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[suhn] /sʌn/
(often initial capital letter) the star that is the central body of the solar system, around which the planets revolve and from which they receive light and heat: its mean distance from the earth is about 93 million miles (150 million km), its diameter about 864,000 miles (1.4 million km), and its mass about 330,000 times that of the earth; its period of surface rotation is about 26 days at its equator but longer at higher latitudes.
the sun considered with reference to its position in the sky, its visibility, the season of the year, the time at which or the place where it is seen, etc.
a self-luminous heavenly body; star.
sunshine; the heat and light from the sun:
to be exposed to the sun.
a figure or representation of the sun, as a heraldic bearing usually surrounded with rays and marked with the features of a human face.
something likened to the sun in brightness, splendor, etc.
Chiefly Literary.
  1. clime; climate.
  2. glory; splendor.
sunrise or sunset:
They traveled hard from sun to sun.
  1. a day.
  2. a year.
verb (used with object), sunned, sunning.
to expose to the sun's rays.
to warm, dry, etc., in the sunshine.
to put, bring, make, etc., by exposure to the sun.
verb (used without object), sunned, sunning.
to be exposed to the rays of the sun:
to sun in the yard.
against the sun, Nautical. counterclockwise.
place in the sun, a favorable or advantageous position; prominence; recognition:
The new generation of writers has achieved a place in the sun.
under the sun, on earth; anywhere:
the most beautiful city under the sun.
with the sun, Nautical. clockwise.
Origin of sun
before 900; Middle English sun, sonne, Old English sunne; cognate with German Sonne, Old Norse sunna, Gothic sunno; akin to Old Norse sōl, Gothic sauil, Latin sōl (see solar1), Greek hḗlios (see helio-), Welsh haul, Lithuanian saũlė, Polish słońce
Related forms
sunlike, adjective Unabridged
Based on the Random House Dictionary, © Random House, Inc. 2018.
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Examples from the Web for sunned
Historical Examples
  • The skins were sunned and stored in the rooms of Cadet Chouteau.

    The Conquest

    Eva Emery Dye
  • Thus thinking, Earle sunned himself in the radiance of her smiles.

    A Fair Mystery

    Bertha M. Clay
  • This was the only endearment that life had vouchsafed Pelle, and he sunned himself in it.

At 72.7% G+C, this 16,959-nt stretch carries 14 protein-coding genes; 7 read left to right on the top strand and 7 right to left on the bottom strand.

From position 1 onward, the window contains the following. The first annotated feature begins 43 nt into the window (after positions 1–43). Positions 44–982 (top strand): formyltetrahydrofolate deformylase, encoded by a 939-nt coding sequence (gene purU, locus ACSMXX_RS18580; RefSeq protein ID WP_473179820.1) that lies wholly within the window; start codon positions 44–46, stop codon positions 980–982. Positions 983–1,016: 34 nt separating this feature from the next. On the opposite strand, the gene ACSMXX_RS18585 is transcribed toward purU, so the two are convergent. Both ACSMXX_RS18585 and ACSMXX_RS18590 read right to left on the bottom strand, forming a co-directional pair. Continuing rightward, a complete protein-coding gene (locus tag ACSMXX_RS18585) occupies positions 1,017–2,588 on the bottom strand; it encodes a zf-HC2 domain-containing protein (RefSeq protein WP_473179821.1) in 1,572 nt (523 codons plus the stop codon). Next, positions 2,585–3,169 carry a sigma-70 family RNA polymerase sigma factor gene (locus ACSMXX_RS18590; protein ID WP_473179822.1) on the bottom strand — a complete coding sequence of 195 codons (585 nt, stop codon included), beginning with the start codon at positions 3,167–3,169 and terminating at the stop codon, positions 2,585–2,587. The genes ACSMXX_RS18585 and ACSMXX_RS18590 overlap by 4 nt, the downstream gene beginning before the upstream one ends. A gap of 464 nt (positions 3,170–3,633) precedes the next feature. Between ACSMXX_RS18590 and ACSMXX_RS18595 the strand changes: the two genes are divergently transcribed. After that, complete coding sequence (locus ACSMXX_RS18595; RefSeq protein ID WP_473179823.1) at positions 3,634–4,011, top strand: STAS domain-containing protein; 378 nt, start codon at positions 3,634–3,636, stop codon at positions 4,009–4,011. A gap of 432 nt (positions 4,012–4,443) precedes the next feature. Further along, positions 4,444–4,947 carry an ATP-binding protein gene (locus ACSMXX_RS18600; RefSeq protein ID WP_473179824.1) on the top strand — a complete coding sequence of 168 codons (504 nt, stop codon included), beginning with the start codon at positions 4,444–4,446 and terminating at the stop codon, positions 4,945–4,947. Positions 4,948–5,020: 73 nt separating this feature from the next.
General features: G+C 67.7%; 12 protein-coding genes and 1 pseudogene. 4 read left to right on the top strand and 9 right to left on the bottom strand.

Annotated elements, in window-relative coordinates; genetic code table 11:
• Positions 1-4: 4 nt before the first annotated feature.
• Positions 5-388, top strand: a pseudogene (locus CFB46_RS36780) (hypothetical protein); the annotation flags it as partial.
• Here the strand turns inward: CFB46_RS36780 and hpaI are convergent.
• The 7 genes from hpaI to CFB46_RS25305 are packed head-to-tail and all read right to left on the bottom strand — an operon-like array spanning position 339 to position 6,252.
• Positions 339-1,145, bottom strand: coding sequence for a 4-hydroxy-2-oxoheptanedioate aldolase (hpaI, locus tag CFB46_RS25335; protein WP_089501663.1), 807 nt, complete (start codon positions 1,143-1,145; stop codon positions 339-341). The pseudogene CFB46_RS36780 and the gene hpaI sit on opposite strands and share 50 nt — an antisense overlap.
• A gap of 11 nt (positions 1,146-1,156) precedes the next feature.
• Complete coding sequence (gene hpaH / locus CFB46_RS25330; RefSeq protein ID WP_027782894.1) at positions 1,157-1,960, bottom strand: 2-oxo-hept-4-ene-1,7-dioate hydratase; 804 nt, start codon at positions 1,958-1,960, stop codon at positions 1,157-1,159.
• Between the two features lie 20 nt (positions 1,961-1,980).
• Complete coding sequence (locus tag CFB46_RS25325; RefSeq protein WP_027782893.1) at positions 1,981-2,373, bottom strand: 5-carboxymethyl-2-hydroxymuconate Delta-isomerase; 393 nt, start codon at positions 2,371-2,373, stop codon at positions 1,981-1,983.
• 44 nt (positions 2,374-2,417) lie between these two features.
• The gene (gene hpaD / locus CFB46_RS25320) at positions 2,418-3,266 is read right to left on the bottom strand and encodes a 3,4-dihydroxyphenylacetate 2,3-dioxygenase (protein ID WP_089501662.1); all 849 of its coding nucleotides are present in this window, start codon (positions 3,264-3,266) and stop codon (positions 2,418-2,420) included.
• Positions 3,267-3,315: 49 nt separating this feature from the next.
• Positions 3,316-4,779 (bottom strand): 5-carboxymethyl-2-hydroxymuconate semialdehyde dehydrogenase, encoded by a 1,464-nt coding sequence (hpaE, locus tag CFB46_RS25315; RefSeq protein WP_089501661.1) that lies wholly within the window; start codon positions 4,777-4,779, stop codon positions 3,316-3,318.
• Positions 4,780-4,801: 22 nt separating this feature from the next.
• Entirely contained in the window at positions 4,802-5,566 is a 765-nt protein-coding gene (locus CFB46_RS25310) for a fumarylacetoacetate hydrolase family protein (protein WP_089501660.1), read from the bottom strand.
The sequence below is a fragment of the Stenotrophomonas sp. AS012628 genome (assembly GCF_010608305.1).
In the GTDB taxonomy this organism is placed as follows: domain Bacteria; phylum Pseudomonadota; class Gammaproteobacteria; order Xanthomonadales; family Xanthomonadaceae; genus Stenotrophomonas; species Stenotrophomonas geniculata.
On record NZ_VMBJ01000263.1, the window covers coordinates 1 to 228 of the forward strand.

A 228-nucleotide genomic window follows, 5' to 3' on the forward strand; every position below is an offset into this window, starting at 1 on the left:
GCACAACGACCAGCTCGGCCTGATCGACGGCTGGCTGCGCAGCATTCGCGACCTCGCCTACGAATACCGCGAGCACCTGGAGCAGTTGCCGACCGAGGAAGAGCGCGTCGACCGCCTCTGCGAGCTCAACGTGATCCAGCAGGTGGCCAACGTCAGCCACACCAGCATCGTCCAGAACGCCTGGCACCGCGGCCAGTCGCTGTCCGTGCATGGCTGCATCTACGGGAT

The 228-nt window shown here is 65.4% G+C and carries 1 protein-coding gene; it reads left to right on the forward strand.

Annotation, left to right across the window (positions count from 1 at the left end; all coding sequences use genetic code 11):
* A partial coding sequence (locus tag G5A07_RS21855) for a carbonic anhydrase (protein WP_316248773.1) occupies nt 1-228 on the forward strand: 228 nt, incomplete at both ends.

Pelle the Conqueror, Complete Martin Anderson Nexo
  • After that I ate some luncheon, and sunned myself on a flat rock. '

    Prester John John Buchan
  • After a rain the trap bed should be torn up and sunned awhile.

    Wolf and Coyote Trapping A. R. (Arthur Robert) Harding
  • Having been lying down in her clothes she was warm as a sunned cat.

  • Sometimes they sunned themselves on the surface, snapping idly at the measurers and whirligigs.

    "Wee Tim'rous Beasties" Douglas English
  • Pale women and children emerged from their laager, put on their finery, sunned themselves, and did their shopping.

    South African Memories Lady Sarah Wilson
  • These tenements are scoured once a week, when the beds are sunned, and every thing turned out.

  • Nor as he sunned himself and inhaled with enjoyment the freshness of the air did any sign escape him that he marked a change.

    The Wild Geese Stanley John Weyman
British Dictionary definitions for sunned


the star at the centre of our solar system. It is a gaseous body having a highly compressed core, in which energy is generated by thermonuclear reactions (at about 15 million kelvins), surrounded by less dense radiative and convective zones serving to transport the energy to the surface (the photosphere). The atmospheric layers (the chromosphere and corona) are normally invisible except during a total eclipse. Mass and diameter: 333 000 and 109 times that of earth respectively; mean distance from earth: 149.6 million km (1 astronomical unit) related adjective solar
any star around which a planetary system revolves
the sun as it appears at a particular time or place: the winter sun
the radiant energy, esp heat and light, received from the sun; sunshine
a person or thing considered as a source of radiant warmth, glory, etc
a pictorial representation of the sun, often depicted with a human face
(poetic) a year or a day